• A principal in a company that was bidding for a “significant” city contract at the time (the contract eventually went to someone else).
• A lobbying firm that had active lobbying files with the city and that initially committed to buying one table. Interviewed by the integrity commissioner afterward, however, the firm’s partners said they didn’t pay for their tickets but were there as Mammoliti’s guests. The firm was not identified but the president of the powerful Sussex Strategy Group, as well as one of the firm’s partners, were photographed at the event.
Event organized by city staff during work hours
Melissa Palladino, Mammoliti’s executive assistant, was listed on the invitation as the event contact. Leiper determined that Palladino and another of Mammoliti’s aides sent emails about the event during work hours on 38 separate workdays, doing fundraiser-related tasks like designing tickets, arranging printing, confirming RSVPs, and communicating with event staff. It appears this may have broken council rules that say councillors can only use city resources for city business.
Although Mammoliti’s staff planned the fundraiser, Leiper’s report says an event company, Red Velvet Events Inc., was “brought in” to act as the organizer.
In one email to the company Palladino wrote “Just following up on our text conversation regarding [Red Velvet] as ‘hosts’ of the fundraiser… You’ll see the extent that we’ll be ‘using’ your company name.”
The initial contract prepared by the banquet hall was for a “Giorgio Mammoliti Fundraiser” and listed the client as “Giorgio Mammoliti Campaign.” Palladino asked that it be changed so that his name would not appear “anywhere.”
Instead, Red Velvet’s name was put on the contract and ticket payments were made out to the company.
The day after the fundraiser, May 23, Red Velvet issued Mammoliti a cheque for $40,000. On May 30, they issued him a second cheque for the same amount.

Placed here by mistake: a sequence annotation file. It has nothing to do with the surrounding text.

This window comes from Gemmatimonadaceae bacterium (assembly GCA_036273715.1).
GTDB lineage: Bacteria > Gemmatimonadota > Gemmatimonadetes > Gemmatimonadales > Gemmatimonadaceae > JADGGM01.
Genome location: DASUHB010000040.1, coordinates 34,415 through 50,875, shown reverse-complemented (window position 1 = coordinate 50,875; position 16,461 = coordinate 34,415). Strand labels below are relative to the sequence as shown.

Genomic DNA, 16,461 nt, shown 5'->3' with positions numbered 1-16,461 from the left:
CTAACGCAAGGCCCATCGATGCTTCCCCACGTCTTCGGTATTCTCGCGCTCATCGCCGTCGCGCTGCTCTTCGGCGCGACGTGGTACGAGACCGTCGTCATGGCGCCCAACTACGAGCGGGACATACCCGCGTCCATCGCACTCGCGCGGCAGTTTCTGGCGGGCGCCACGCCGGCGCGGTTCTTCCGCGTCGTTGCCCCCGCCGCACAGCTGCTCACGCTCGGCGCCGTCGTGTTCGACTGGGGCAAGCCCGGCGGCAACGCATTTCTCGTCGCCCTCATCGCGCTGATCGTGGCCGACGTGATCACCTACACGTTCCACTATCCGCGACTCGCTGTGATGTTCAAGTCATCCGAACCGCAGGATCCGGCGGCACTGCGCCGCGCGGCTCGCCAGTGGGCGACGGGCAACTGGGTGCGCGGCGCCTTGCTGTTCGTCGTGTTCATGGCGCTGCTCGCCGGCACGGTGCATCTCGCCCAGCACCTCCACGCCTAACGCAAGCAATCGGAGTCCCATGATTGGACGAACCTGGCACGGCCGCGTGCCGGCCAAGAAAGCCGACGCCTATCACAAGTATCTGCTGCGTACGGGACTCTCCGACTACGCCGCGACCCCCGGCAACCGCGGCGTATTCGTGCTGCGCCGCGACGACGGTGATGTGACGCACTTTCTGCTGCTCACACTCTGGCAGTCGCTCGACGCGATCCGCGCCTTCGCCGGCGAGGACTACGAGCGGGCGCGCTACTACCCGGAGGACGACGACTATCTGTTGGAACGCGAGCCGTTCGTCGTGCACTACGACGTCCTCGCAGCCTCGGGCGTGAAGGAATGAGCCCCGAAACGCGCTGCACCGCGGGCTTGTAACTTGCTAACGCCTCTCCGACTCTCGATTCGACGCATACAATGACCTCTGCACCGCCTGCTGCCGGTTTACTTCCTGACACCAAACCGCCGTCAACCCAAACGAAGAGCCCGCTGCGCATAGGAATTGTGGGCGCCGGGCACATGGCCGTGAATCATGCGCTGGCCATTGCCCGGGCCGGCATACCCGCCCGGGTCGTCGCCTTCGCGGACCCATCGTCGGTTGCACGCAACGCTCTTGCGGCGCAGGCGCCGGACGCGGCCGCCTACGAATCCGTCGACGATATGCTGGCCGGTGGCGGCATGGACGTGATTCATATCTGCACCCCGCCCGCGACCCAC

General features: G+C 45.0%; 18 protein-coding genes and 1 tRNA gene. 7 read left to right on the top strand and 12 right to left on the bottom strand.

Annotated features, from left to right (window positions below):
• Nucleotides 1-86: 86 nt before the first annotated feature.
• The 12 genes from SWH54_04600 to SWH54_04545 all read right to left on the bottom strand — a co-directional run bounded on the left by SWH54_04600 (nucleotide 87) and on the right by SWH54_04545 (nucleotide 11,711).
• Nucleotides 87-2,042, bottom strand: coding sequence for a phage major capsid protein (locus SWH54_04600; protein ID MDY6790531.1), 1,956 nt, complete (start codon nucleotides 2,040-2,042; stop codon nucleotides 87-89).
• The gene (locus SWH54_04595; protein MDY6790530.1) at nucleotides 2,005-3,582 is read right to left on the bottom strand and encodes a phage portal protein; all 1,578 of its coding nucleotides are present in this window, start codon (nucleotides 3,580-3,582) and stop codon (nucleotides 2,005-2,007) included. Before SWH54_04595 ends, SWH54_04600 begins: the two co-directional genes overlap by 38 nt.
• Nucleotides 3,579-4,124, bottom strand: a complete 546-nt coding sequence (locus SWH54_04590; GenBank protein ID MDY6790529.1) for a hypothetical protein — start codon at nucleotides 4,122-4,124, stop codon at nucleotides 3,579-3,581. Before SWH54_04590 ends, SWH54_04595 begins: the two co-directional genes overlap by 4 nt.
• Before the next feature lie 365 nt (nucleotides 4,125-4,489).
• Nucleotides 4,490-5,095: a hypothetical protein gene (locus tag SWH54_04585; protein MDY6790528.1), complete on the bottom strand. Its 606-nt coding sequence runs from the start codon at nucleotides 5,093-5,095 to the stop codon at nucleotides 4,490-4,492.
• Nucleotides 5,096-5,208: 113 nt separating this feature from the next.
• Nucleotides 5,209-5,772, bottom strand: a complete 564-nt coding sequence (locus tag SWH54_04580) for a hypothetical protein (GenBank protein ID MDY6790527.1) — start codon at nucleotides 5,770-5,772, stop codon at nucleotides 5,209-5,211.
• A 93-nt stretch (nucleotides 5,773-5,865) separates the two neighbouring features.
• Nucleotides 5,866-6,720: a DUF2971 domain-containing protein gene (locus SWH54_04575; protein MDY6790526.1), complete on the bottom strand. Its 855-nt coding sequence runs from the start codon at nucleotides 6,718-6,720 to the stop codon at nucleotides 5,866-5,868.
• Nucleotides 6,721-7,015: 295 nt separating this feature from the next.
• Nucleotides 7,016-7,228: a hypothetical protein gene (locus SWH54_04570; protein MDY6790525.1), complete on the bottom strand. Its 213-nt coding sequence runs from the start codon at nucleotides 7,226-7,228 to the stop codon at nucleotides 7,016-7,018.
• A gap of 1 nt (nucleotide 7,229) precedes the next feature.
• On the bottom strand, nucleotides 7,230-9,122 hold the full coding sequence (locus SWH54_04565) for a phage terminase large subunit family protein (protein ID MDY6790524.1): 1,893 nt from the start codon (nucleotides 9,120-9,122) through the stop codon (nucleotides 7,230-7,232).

Six days before the fundraiser, Red Velvet cut Mammoliti a cheque for $16,000, marked “Stag.” Leiper did not consider this cheque as part of her report except to note that its “timing and source raise questions.”
The integrity commissioner found that in accepting the $80,000, Mammoliti violated council’s code of conduct, which prohibits a councillor from accepting any gift or personal benefit “that is connected directly or indirectly with the performance of his or her duties.”
There are exceptions to this rule, but Leiper determined the fundraiser didn’t fall under any of them. In any case, the maximum monetary value of a permissible gift is $500, and the money Mammoliti accepted was 160 times greater than that.
Leiper contacted Mammoliti and suggested that he repay the money, but she didn’t get a response, and there’s little she can do about it. The courts ruled in the Rob Ford conflict of interest case that the integrity commissioner doesn’t have the authority to ask council to order one of its members to give back cash contributions.
Instead, she is recommending council impose the harshest penalty allowable by the rules: docking his pay for 90 days.
The councillor initially told Leiper that when the invitation was sent out, he was in hospital recovering from brain surgery and he only found out about it after he was discharged.